Grave Digger are one of those bands that everyone seems to know the name of, but how many people ACTUALLY count themselves as fanatics? They have always seemed, to this reviewer at least, as one of those bands that are destined to always be that band that you’ll check out at some later date, maybe at a festival, maybe later in the year, just not now. So where do they stand with this, their 15th proper album, “Ballads Of A Hangman?”
It‘s a big monk-like droning chorus that preludes the album for a short couple of mood-building minutes, until the title track opens with a great pounding drum beat and a surprisingly growly vocal with some under-stated guitar work that holds back until the chorus. Great start to the album, but the next set of tracks really relate why Grave Digger are in the aforementioned bracket.
It’s not that they’re a bad band per se, far from it. It’s just that they are treading the same waters as Running Wild, but without that same sense of fun, and epic tuneage. Chris Boltendahl’s vocals are just too one-dimensional to keep one’s attention for too long, and the only parts of the album that actually stick out are the singalong choruses (‘Shadow Of Your Soul’ especially) and the admittedly brilliant solos throughout, particularly on ‘Sorrow Of The Dead.’ They’re kept very short, to the point, and highly effective, but the rest of the album is just a tad forgettable.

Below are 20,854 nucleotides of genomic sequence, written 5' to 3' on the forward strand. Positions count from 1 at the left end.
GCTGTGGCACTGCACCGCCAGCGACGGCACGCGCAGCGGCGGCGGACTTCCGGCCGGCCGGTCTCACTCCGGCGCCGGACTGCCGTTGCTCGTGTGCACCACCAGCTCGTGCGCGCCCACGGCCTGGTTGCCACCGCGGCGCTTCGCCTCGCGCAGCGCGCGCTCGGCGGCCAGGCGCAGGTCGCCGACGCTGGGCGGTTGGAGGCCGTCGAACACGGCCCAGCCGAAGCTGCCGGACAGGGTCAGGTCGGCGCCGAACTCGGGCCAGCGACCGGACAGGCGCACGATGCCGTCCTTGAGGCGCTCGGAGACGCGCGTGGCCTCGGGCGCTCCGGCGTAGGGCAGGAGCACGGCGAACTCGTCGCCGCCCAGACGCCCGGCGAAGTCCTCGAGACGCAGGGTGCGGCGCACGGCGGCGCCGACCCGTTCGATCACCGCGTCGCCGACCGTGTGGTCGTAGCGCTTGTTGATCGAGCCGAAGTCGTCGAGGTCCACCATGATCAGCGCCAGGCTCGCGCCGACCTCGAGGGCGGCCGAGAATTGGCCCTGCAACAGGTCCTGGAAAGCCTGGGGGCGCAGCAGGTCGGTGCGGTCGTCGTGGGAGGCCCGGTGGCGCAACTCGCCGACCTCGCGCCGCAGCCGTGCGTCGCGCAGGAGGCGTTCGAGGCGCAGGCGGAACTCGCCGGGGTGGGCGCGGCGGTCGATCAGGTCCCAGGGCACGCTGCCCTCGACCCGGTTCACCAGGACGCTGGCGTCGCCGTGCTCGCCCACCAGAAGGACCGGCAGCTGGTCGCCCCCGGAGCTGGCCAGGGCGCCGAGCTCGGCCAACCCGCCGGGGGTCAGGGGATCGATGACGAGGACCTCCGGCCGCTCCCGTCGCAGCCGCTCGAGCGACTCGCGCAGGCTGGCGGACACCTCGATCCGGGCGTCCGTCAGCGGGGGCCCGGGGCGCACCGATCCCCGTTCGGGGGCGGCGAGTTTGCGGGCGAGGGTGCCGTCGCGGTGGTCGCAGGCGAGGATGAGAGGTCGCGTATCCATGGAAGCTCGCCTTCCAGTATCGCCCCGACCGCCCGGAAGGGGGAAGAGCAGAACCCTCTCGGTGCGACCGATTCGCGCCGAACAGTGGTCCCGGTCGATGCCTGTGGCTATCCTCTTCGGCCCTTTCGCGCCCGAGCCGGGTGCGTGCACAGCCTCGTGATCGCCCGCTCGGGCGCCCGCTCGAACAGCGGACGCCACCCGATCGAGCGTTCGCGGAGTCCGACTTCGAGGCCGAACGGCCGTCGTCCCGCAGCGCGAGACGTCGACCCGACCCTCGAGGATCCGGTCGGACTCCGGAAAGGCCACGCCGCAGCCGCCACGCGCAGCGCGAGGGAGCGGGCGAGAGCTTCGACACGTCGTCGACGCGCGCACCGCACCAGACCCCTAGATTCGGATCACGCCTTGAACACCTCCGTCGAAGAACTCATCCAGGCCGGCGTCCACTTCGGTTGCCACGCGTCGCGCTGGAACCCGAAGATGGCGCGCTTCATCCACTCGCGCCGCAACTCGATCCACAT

The cover of the album is unbearably cool though, and it harkens back to the excellent painted LP covers of the 80s, telling a story in just one single picture. Definite bonus points for that one, but it’s unfortunately not enough to dig this album out of anything other than the slightly above average grave. It simply exists, and you’ll listen to it through to the end, but there’s just not enough here to warrant another visit, or indeed another try at listening to Grave Digger.
That cover would look great in anyone’s LP stash though…
2.9 / 5 Dónal McBrien ::: 07/12/08